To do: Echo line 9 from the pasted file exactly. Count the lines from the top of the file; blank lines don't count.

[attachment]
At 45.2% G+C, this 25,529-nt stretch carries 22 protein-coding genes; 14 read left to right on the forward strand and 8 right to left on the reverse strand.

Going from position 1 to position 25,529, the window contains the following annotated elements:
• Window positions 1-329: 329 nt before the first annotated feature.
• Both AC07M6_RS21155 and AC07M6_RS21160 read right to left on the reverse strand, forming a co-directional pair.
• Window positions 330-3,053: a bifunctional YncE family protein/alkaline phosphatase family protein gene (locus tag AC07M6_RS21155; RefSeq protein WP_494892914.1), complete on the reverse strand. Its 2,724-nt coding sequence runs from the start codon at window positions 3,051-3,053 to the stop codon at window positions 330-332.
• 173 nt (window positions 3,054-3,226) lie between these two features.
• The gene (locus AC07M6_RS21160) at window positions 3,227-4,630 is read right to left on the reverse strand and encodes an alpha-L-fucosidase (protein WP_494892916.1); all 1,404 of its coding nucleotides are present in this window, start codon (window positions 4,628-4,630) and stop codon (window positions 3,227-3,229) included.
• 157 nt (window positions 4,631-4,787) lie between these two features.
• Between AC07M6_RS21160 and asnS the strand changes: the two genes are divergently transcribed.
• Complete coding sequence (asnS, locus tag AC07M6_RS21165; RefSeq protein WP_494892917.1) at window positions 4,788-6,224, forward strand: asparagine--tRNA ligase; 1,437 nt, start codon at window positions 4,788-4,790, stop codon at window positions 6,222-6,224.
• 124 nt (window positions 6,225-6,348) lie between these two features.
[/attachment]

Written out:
• Between AC07M6_RS21160 and asnS the strand changes: the two genes are divergently transcribed.